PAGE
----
By Allan Kisia, Francis Ontomwa and Bryan Tumwa
Nairobi, KENYA: Retired Anglican Archbishop David Gitari has asked church leaders to advise voters on choices to make during March 4 elections.
Gitari said it was the duty of church leaders to illustrate to Kenyans qualities they should look for when electing new leaders. He said church leaders should not keep away from politics because of the notion that it is a “dirty game. He further said Kenyans should be encouraged to come out in large numbers to vote for their preferred candidates. “If you refuse to cast your vote, evil men and women will be elected to power and politics will become a dirty game. You will then suffer the consequences,” he stated.
Gatari made the remark on Sunday during a church service at All Saints Cathedral in Nairobi. Archbishop Eliud Wabukala and other church leaders were present.
Last July, the National Council of Churches of Kenya (NCCK) secretary-general David Karanja urged religious leaders to stress the importance of values and qualities needed in those seeking public office.
Avoid violence
 “As we cast our votes, memories of the 2008 post-election violence should be fresh in our minds. We should not allow a repeat of the violence,” he stated.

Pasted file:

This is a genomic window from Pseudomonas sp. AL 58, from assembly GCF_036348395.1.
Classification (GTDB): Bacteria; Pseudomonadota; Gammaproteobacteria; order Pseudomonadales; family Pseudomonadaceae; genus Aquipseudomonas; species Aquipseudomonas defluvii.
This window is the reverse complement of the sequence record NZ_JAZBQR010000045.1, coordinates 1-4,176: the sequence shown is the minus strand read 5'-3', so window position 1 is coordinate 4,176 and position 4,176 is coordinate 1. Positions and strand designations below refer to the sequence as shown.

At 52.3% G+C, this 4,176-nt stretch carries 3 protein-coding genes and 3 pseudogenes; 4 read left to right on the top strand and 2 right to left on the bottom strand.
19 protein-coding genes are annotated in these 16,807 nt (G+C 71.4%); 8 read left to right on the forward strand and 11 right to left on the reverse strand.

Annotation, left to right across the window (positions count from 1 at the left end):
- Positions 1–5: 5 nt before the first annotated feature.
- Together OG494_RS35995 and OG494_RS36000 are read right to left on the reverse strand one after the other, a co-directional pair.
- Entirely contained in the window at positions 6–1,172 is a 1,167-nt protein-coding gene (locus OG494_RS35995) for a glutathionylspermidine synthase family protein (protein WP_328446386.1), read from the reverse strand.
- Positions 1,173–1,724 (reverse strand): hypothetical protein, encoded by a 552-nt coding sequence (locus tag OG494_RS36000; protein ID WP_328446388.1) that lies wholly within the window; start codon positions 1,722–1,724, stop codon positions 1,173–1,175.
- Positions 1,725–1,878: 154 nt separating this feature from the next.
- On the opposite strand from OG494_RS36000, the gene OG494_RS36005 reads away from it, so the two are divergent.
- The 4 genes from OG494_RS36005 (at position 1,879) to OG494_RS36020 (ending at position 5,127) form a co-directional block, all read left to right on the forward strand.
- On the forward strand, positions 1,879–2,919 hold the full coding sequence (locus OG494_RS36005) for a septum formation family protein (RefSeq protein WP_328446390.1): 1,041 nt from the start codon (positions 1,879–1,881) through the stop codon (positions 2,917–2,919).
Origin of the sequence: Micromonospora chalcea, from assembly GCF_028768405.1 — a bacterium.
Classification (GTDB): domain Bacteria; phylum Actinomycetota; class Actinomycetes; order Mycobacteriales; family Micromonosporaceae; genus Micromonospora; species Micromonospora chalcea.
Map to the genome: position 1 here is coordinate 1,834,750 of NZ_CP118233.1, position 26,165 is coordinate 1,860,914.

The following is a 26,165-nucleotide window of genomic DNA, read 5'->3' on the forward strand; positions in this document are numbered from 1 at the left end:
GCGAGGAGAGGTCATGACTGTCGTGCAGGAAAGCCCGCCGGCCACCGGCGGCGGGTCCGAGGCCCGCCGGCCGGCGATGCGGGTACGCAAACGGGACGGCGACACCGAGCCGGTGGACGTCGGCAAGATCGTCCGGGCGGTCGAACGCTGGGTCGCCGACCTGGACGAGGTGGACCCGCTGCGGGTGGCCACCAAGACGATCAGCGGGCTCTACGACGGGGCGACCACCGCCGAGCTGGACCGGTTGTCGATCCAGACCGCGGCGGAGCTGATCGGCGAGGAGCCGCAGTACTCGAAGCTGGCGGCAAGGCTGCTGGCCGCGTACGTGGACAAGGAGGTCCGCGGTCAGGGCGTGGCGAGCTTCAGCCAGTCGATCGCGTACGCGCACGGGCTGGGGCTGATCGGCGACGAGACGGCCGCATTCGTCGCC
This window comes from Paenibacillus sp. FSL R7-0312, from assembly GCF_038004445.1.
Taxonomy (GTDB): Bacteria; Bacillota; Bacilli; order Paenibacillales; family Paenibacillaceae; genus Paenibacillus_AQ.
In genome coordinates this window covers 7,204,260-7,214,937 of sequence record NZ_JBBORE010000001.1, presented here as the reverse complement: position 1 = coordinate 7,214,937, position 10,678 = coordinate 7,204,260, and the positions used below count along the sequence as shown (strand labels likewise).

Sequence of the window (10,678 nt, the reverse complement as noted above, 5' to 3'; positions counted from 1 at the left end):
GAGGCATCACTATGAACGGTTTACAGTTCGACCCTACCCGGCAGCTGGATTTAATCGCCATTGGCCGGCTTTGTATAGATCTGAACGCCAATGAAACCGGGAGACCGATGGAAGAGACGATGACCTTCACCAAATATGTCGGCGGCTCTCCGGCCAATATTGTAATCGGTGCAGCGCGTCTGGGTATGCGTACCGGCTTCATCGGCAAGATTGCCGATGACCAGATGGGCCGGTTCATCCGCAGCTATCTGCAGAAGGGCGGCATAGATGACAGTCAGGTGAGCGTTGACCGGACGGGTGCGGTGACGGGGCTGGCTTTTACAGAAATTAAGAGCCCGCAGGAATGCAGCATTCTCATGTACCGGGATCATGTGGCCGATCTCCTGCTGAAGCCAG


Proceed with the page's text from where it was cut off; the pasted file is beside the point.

He said Kenyans are living at a critical time, a period when they have to make decisions that will affect their future. “The people who will be elected will be critical in the full implementation of the Constitution,” he added. He urged Christians and all God-fearing Kenyans to pray for a peaceful and fair election.
He recalled how the country’s first Constitution was mutilated to suit the interests of a few people and how the country returned to multi-party democracy in 1992.
Elsewhere, the Church has pledged to take a leading role in this year’s election by encouraging the public to engage politicians about their manifestos and policy proposals. While the country’s attention has been fixated on the presidential debates, candidates for other political seats have been subjected to interviews for their respective positions courtesy of public fora sponsored by religious organisations.
NCCK has held meetings across the country that has brought together residents and politicians to discuss the agenda they have for the people they intend to govern. In Kakamega County, religious leaders and residents met at The Salvation Army Headquarters in Lurambi Constituency to interrogate political candidates for various elective seats on their plans if elected to office.
Question leaders
“What our debate targets is to open up avenues for people to understand their candidates so as to make informed decisions come the March polls,” stated Anastasia Sakwa of NCCK.
Ms Sakwa said the Constitution had opened up avenues to question leaders on what they intended to do for the people, saying this was positive for democracy and governance.
“We invited all candidates for the various seats and we are happy that most of them showed up; the Constitution that we are operating in requires that we put our leaders to task on their promises,” she stressed.